Difference between Canary, Beta, RC and Stable Releases in Android Studio?

Difference between Canary, Beta, RC and Stable Releases in Android Studio?

Have you ever wondered what is the difference between canary, beta, RC and stable releases in the Android Studio? Well, I have and I did some research. So let’s get started.

You have probably realized that you don’t receive all the updates, if you are using the stable channel. What do I mean by stable channel? Android Studio has a built-in preview update mechanism. Preview channels are used to send users the appropriate build of the Android Studio. For example, if you are in a stable preview channel you will only get the stable releases, but if you are in a canary channel you will get all the updates including the buggy ones. So if you want to test the new features right when they are released, you must not be on a stable channel. Here is how you can change your channel:

Open the Settings dialog (File > Settings on Windows/Linux, or Android Studio > Preferences on Mac).

In the left panel, select Appearance & Behavior > System Settings > Updates, then select a channel from the drop-down list.

If you want to have an unstable version alongside your stable Android Studio, you can download it here.

Ok, so you want to test the new features and report some bugs, but which preview channel is right for you? Here is a list of all the available channels:

1.) Canary channel

Canary channel gets all the newest releases (including stable). That means that you can test all the features as soon as they are built. Updates are usually released weekly and are mostly used to show the new latest and greatest features. You should not expect any bug-free experience.

2.) Dev channel

Dev channel gets hand-picked releases form older canary builds that have been tested for a while. Just like the canary channel, this channel is used to show people what is new as soon as possible. It is still very unstable and it should be only used to test new features. Dev channel releases are usually released weekly or monthly.

3.) Beta channel

If you are interested in using the new features, with minimal risk, beta channel is for you. Beta channel releases normally contain all the features that a team has decided to put in, but it is still expected to have some bugs and performance issues.

4.) Stable channel

Finally, the stable channel. This channel’s releases get the full testing and are the best to avoid crashes and other issues. In this channel Android Studio doesn’t change much more in its current version. You can expect reliability and good performance. This is probably why all the users will use this channel for production use.

Ok, I have explained the differences between the channels and you have probably seen that going down the list, channels get less, but more and more stable releases.

So now let’s focus on the different releases. To explain that I will use Android Studio 3.0 as an example. This version of IDE was released in the following releases:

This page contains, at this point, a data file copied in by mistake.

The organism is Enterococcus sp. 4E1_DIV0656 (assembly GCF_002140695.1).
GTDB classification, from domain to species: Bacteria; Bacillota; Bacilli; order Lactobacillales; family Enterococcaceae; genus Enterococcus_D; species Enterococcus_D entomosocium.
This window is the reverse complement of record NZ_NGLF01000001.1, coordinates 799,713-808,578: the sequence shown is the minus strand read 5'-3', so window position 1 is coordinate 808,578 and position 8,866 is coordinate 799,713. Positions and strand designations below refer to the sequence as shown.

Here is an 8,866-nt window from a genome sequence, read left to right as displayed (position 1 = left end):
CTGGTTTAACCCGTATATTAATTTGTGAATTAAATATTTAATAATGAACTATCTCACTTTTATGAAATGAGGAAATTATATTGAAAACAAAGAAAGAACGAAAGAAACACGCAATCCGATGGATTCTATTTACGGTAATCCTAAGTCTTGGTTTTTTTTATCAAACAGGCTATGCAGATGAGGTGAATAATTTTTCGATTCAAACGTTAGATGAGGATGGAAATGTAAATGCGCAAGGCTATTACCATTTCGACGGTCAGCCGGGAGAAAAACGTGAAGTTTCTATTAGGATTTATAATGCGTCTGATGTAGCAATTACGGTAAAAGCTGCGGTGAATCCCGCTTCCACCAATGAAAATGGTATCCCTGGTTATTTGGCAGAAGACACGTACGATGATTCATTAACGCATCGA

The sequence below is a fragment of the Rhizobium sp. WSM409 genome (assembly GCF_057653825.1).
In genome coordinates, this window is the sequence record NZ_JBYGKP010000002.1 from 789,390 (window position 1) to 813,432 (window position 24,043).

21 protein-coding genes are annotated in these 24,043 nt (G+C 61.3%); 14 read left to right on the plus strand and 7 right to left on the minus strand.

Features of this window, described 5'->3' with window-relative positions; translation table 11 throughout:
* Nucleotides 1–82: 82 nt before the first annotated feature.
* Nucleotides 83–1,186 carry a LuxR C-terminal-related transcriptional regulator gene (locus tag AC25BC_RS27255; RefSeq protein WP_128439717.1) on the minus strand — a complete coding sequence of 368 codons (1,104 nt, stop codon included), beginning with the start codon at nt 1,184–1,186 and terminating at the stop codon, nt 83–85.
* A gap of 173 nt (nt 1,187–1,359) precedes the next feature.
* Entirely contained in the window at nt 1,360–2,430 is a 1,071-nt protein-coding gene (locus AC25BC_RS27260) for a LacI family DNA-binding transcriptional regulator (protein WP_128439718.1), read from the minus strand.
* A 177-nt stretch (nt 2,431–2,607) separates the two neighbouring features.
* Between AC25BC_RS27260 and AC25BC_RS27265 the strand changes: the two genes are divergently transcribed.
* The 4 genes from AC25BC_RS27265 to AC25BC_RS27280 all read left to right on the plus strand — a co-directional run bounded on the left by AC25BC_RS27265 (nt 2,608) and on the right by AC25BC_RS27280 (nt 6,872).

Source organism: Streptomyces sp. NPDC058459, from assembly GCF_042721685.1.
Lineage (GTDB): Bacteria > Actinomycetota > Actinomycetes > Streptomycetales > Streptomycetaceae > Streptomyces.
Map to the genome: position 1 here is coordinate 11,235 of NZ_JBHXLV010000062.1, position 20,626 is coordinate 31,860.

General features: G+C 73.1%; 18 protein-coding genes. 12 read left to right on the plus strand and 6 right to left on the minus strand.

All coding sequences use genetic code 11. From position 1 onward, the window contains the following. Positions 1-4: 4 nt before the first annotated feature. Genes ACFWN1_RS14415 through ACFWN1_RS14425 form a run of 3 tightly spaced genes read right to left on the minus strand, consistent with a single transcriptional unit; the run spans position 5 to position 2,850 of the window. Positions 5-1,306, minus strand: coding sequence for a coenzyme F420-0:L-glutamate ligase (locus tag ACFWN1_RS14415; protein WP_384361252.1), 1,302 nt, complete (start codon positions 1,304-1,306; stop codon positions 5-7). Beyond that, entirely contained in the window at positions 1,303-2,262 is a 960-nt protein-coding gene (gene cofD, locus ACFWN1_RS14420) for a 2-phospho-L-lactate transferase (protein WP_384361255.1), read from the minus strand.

1.) Canary release

Android Studio 3.0 began its journey as the canary release, because just like I have mentioned before canary releases’ intention is to showcase the new features. Although these builds are tested, they are still very unstable. 3.0 version of the Android Studio had 9 canary releases. Every canary release almost always provides some bug fixes or sometimes some new features. Documentation of the last canary release can be accessed here.

2.) Beta release

IDE went through its canary releases and showed the new features to the world. It had gotten some bug fixes and then the next step was the beta release. Beta release is usually more stable and usable, but it is still totally normal to experience some bugs. Android Studio 3.0 had 7 beta releases and it was slowly being polished to the final product. If you are interested in what the last beta release introduced, you can access the documentation here.

3.) RC release

RC stands for release candidate and it is also known as “going silver.” It is the last step before the stable release. At this stage Android Studio 3.0 was ready for use on a production site, but it had still not been marked as a stable version just in case if more bugs appeared. Android Studio 3.0 had 2 RC versions and only general bug fixes were introduced. The last RC release’s documentation can be found here.

4.) Stable release

Stable release is, as you might have guessed it, also known as “going gold.” This is the release most people are going to use, because hopefully it doesn’t have annoying bugs, it is performant and reliable. Link to the documentation is here.

Conclusion

Hopefully, I have managed to explain the differences between the releases and next time when the new version of Android Studio is released, you will know what to expect from it.

I am a big fan of the Canary Release, but I would recommend beginners to try the Stable Release to avoid bugs and headaches during the development process 🙂

Thanks for reading! If you think that I forgot to mention something important, or I was wrong somewhere, please let me know in the comments!

Happy Coding!

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